Academies “open for business” as action taken to deal with potential £1 million deficit

November 01 2016

A PLAN is in place to tackle a projected £1 million deficit at the organisation that runs Yate and Winterbourne international academies.

A PLAN is in place to tackle a projected £1 million deficit at the organisation that runs Yate and Winterbourne international academies.
The board of trustees at the Ridings’ Federation of Academies is also confident of support from the Education Funding Agency and is expecting that to soon be confirmed officially.
A number of proposals have been incorporated into the financial recovery plan, including some suggestions from members of staff.
In the meantime, board of trustees chairwoman Claire Emery has spelled out that both academies are “very much open for business” and that the federation’s commitment to its students was at the heart of everything it did.
She said: “Our message is clear. Not only do our academies have a bright, positive future, they also have plenty to be proud of already.”
The financial problem was revealed in a letter to staff at the start of the new academic year.
It was stressed that the £1 million was not its current deficit but an initial projected figure for the end of August 2017.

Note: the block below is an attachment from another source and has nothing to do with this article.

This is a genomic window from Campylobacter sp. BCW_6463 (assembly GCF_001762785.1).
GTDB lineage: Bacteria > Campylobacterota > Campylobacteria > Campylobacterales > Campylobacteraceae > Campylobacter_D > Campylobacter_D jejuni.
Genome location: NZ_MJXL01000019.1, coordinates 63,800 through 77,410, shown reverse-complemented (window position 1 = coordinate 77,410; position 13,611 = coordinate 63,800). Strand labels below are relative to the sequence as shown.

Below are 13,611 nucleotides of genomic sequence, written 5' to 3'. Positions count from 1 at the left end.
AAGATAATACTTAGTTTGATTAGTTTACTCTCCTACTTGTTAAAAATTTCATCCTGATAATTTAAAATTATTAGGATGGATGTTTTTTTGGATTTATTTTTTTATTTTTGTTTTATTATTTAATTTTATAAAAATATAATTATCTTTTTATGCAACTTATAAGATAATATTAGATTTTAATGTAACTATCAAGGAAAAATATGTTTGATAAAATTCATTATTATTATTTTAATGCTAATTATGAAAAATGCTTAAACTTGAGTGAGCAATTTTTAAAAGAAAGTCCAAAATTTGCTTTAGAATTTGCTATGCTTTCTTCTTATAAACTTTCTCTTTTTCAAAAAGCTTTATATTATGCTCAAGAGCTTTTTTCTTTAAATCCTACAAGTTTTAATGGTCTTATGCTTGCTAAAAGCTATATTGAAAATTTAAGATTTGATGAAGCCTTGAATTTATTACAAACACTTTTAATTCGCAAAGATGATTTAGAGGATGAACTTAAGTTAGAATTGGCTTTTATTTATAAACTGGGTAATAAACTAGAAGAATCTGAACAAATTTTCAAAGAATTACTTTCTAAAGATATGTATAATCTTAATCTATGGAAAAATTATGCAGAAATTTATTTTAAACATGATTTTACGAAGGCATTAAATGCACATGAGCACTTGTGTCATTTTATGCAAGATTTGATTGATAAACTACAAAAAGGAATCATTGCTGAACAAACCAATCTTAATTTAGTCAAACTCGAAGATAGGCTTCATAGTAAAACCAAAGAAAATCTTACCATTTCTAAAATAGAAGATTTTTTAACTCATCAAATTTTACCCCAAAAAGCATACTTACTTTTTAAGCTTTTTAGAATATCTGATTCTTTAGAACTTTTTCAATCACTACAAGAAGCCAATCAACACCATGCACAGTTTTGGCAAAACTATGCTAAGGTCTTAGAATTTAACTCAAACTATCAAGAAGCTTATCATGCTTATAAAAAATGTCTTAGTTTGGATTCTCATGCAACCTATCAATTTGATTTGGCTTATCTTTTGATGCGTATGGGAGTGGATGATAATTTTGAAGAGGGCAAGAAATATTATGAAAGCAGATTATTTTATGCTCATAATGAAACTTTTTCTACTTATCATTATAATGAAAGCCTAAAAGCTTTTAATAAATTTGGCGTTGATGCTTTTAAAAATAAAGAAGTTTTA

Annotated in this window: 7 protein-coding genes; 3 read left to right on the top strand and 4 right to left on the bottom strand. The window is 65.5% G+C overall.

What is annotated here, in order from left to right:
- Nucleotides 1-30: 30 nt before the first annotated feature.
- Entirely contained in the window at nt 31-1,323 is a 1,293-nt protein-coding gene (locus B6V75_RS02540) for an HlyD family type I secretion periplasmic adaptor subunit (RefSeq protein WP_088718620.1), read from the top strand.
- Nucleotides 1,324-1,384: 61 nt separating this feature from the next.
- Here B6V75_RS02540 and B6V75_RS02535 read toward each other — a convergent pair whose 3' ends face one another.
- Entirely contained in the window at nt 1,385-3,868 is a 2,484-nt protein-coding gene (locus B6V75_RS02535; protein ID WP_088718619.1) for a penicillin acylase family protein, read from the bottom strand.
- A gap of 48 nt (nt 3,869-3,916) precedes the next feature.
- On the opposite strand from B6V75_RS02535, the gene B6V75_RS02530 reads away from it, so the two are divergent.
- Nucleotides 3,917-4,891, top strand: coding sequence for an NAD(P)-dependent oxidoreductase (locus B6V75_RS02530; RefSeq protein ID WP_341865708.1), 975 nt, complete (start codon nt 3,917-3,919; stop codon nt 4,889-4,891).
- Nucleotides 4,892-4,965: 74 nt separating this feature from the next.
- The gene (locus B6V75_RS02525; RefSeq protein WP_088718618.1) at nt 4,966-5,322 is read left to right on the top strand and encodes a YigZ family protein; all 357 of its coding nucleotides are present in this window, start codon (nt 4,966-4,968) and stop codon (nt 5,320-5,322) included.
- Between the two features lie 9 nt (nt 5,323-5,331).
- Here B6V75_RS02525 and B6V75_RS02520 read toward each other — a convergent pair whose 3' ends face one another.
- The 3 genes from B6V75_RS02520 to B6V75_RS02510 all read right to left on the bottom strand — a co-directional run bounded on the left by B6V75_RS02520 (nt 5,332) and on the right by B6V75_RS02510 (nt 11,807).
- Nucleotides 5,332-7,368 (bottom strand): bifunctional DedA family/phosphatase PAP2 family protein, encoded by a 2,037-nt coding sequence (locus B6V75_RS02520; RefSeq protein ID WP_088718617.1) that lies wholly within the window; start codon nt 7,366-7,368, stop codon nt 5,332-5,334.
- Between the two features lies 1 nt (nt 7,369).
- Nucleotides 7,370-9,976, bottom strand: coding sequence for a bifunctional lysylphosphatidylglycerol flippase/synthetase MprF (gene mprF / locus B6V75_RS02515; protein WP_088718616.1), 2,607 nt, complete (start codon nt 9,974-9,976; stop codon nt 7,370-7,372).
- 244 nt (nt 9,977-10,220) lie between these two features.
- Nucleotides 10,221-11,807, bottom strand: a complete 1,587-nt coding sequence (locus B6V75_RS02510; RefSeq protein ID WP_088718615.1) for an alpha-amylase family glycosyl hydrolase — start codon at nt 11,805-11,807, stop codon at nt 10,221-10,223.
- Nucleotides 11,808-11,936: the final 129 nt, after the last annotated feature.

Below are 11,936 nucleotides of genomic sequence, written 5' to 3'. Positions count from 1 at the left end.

Mrs Emery has given several updates since and in a recent letter to parents, said: “There have been significant changes in our governance. A new board of trustees was appointed on September 1 and we have swiftly got to work, identifying the issues that needed to be addressed.
“Action points are now being worked through. There is still much to be done but I cannot stress strongly enough that this represents a new era of decisive, positive and careful management that is more than equal to the task.
“Everyone has played their part and I am especially grateful to our dedicated staff for contributing an imaginative range of cost saving ideas and to our many parents and other stakeholders for their continuing support and kind words.”
Mrs Emery said trustees and others associated with the academies and federation had understandably wanted to know how the financial position had developed.
She said: “We are part way through investigating how the situation arose and will share the findings in due course.”
Mrs Emery said support from the Education Funding Agency, which is sponsored by the Department for Education, would be in the form of a so-called repayable deficit - advanced funding payments which have to be repaid when the trust generates a surplus.